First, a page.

Recovering from the BP Oil Spill - Birdwatch: Turkey
pages bg right
Posted by Monica on Sep 3, 2014

Recovering from the BP Oil Spill

After spilling more than 200 million gallons of oil in the Gulf of Mexico in April of 2110, the worst oil spill in US history, British Petroleum (BP) opened a claims program in conformity with the established compensation rule of the 1990 Oil Pollution Act. This claims program was used by injured rig workers and owners of small businesses (as well as some casino companies which were affected by the spill) in seeking compensation for damages and losses. Before BP decided to shut down this internal oil spill claims program, it covered thousands of individuals and businesses that were considered ineligible from seeking shelter under the Deepwater Horizon Court Supervised Settlement Program, which is a court-supervised settlement. It also became an avenue for claimants who opted to not join the program as they believed it offered a settlement amount that was not enough to cover their losses. After having settled some of the claims, and with no knowledge (by the public) as to how many claimants still needed to be paid, BP made the shocking move of shutting down the internal claims program, claiming that it will affect a very small number of people anyway as 99 percent of claims have already been settled. BP’s claim, thus far, faces bold challenges and the accusation of being a big lie as about 10,000 claimants would be affected by the decision.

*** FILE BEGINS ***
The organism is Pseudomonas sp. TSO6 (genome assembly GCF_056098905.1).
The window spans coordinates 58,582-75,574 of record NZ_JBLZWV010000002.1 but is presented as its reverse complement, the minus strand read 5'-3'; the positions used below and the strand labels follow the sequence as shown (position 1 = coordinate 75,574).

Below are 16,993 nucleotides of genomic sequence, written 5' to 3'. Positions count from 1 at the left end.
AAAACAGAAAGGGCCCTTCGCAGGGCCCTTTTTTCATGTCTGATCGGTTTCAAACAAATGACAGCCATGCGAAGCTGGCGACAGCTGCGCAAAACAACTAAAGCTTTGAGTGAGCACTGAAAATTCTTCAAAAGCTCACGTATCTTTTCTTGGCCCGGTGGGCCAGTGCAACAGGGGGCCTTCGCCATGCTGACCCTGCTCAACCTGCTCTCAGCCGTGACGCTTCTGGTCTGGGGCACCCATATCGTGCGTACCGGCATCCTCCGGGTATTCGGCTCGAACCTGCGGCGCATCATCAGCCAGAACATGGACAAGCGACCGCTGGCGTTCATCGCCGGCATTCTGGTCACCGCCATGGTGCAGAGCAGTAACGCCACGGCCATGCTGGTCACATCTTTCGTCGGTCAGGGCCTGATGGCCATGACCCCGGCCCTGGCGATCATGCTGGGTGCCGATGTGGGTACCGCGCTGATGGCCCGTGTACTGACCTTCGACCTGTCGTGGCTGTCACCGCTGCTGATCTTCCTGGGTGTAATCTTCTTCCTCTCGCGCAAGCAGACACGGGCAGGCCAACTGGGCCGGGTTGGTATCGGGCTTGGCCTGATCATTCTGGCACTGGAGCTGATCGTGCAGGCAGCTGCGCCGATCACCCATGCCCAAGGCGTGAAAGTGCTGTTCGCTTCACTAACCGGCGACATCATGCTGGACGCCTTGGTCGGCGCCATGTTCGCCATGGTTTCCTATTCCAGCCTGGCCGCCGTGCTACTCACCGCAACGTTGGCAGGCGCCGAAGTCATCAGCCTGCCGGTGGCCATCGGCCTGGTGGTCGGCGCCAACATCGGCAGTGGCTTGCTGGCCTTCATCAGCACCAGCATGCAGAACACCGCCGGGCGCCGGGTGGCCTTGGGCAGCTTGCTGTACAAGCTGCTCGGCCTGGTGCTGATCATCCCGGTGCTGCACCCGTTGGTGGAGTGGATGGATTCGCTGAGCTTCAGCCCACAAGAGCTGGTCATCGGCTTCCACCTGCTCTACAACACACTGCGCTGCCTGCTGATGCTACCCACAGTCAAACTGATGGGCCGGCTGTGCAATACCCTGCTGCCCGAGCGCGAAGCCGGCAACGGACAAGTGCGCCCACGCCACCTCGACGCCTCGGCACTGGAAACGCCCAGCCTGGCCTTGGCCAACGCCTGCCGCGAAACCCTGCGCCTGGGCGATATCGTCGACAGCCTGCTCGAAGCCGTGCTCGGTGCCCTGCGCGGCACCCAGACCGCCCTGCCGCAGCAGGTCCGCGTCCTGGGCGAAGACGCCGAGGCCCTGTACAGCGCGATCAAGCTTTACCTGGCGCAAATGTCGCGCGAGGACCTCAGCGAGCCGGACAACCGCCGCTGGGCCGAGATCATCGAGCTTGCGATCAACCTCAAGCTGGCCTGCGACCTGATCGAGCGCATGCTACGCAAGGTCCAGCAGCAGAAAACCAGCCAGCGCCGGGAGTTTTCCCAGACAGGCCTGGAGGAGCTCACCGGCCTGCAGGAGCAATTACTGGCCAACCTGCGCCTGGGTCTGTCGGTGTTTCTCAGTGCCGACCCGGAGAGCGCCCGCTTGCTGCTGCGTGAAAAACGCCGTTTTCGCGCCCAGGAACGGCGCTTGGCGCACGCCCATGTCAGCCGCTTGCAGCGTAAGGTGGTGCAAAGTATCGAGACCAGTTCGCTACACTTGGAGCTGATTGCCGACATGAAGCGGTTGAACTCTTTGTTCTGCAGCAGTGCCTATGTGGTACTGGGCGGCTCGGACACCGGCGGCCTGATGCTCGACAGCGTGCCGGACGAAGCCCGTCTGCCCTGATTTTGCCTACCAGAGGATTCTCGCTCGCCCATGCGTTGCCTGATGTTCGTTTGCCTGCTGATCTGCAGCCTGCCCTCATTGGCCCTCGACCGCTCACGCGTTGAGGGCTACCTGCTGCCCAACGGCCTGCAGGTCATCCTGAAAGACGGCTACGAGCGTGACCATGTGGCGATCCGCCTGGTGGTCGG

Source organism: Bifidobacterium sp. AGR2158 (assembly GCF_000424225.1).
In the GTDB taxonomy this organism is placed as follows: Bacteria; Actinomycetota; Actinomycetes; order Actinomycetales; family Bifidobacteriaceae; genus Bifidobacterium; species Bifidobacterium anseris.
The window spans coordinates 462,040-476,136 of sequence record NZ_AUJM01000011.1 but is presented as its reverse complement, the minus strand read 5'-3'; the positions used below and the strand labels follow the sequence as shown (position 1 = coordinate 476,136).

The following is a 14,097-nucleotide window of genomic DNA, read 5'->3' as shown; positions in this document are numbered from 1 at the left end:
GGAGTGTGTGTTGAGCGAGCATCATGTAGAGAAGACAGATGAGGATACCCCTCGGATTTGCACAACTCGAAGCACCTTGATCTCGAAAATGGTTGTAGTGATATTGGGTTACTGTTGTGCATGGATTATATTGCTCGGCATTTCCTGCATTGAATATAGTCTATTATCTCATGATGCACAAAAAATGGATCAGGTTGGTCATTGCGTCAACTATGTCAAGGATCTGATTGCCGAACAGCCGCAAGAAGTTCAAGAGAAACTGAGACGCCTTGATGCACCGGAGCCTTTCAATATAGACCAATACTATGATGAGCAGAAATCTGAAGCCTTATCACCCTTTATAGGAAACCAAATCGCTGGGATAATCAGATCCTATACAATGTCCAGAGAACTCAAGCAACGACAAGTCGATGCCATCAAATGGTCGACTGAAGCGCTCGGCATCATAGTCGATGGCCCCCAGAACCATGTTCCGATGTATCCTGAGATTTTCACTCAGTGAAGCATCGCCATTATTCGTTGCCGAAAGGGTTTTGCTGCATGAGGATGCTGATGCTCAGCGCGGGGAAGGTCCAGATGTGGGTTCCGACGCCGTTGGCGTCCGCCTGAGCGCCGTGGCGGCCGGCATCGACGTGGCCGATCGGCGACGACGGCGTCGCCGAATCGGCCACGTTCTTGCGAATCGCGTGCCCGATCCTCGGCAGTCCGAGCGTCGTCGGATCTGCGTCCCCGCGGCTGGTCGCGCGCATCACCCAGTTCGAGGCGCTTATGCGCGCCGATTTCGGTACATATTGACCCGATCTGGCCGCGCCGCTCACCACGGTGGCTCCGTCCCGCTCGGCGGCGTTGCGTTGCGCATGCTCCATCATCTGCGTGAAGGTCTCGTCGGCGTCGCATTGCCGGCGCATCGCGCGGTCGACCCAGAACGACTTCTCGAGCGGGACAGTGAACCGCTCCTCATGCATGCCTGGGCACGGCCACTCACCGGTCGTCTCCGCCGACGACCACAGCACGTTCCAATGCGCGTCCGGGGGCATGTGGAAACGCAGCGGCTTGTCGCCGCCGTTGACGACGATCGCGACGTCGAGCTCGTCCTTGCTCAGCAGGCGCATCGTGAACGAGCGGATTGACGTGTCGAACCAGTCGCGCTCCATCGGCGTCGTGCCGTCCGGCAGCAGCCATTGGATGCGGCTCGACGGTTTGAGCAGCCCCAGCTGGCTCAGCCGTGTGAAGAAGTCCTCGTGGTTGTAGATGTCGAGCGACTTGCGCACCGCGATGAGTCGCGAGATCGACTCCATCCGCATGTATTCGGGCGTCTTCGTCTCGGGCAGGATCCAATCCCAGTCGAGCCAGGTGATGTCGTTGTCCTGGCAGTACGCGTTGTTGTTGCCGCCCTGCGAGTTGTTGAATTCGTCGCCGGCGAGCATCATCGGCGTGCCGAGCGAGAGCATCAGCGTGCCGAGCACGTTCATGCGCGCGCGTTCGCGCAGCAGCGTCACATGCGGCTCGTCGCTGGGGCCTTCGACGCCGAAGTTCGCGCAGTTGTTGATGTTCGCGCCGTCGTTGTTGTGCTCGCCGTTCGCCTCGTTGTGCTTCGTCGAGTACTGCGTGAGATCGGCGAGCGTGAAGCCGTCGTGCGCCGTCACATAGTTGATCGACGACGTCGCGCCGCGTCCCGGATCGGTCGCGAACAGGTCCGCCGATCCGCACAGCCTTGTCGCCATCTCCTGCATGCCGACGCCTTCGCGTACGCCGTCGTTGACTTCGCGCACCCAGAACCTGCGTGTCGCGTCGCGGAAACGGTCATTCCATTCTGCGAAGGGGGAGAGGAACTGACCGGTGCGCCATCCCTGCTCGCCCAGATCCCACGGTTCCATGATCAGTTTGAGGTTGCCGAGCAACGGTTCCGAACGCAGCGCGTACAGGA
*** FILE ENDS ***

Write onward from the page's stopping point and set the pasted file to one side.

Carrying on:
To some lawyers, BP’s intent of not really paying anymore claims or paying as little amount as possible, by using the courts to stall payments, is now apparent. Though BP clearly complied with the Oil Pollution Act’s stipulation on compensation rule by opening an internal claims program in 2010, one can now question the giant oil firm’s real intent in paying out the thousands of still unsettled claims along with those who suffered losses from fraudulent oil and gas investments. This is because the spill happened four years ago, but the Oil Pollution Act’s statute of limitations lasts only for three years. Even those who have filed claims with their private insurance providers have not received fair payment, as insurance firms thought, even in 2010, that those affected by the spill will have better chances of recovery by focusing their attention to the settlement to be offered by BP. There are those who have suffered foreclosure and/or continued losses because of the very small amount of settlement offered by BP or insurance firms. While business goes on as usual for BP and Insurance firms, it is not the case for many other individuals and small businesses affected by the oil tragedy. On issues of BP settlement or insurance benefits, those affected by the spill should think seriously about seeking the help of a Dallas insurance lawyer.

Post a Comment

Leave a Reply

Your email address will not be published. Required fields are marked *